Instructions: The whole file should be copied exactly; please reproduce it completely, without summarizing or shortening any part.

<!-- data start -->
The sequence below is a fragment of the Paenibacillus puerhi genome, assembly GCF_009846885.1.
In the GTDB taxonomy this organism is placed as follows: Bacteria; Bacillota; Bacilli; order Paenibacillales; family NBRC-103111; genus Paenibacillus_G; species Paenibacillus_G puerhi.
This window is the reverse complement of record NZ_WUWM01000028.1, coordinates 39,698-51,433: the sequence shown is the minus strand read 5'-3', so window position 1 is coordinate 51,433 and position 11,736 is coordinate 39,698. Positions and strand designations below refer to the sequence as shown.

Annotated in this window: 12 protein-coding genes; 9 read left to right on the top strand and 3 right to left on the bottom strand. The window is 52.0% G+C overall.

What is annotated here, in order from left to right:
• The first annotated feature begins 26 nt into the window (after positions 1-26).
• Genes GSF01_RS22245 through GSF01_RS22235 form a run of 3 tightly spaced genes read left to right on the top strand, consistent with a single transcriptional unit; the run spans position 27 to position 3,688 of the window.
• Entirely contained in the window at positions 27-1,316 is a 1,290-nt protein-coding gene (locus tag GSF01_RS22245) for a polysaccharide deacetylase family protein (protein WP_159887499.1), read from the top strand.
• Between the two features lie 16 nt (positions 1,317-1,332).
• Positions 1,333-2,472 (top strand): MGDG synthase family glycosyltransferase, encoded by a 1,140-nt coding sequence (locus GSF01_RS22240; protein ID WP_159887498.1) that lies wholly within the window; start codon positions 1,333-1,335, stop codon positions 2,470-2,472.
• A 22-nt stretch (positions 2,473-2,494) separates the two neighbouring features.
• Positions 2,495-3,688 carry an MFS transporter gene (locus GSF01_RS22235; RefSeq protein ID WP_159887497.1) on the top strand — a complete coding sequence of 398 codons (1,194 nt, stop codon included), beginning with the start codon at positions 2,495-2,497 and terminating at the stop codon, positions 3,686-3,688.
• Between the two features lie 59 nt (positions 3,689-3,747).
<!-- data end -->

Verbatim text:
The sequence below is a fragment of the Paenibacillus puerhi genome, assembly GCF_009846885.1.
In the GTDB taxonomy this organism is placed as follows: Bacteria; Bacillota; Bacilli; order Paenibacillales; family NBRC-103111; genus Paenibacillus_G; species Paenibacillus_G puerhi.
This window is the reverse complement of record NZ_WUWM01000028.1, coordinates 39,698-51,433: the sequence shown is the minus strand read 5'-3', so window position 1 is coordinate 51,433 and position 11,736 is coordinate 39,698. Positions and strand designations below refer to the sequence as shown.

Annotated in this window: 12 protein-coding genes; 9 read left to right on the top strand and 3 right to left on the bottom strand. The window is 52.0% G+C overall.

What is annotated here, in order from left to right:
• The first annotated feature begins 26 nt into the window (after positions 1-26).
• Genes GSF01_RS22245 through GSF01_RS22235 form a run of 3 tightly spaced genes read left to right on the top strand, consistent with a single transcriptional unit; the run spans position 27 to position 3,688 of the window.
• Entirely contained in the window at positions 27-1,316 is a 1,290-nt protein-coding gene (locus tag GSF01_RS22245) for a polysaccharide deacetylase family protein (protein WP_159887499.1), read from the top strand.
• Between the two features lie 16 nt (positions 1,317-1,332).
• Positions 1,333-2,472 (top strand): MGDG synthase family glycosyltransferase, encoded by a 1,140-nt coding sequence (locus GSF01_RS22240; protein ID WP_159887498.1) that lies wholly within the window; start codon positions 1,333-1,335, stop codon positions 2,470-2,472.
• A 22-nt stretch (positions 2,473-2,494) separates the two neighbouring features.
• Positions 2,495-3,688 carry an MFS transporter gene (locus GSF01_RS22235; RefSeq protein ID WP_159887497.1) on the top strand — a complete coding sequence of 398 codons (1,194 nt, stop codon included), beginning with the start codon at positions 2,495-2,497 and terminating at the stop codon, positions 3,686-3,688.
• Between the two features lie 59 nt (positions 3,689-3,747).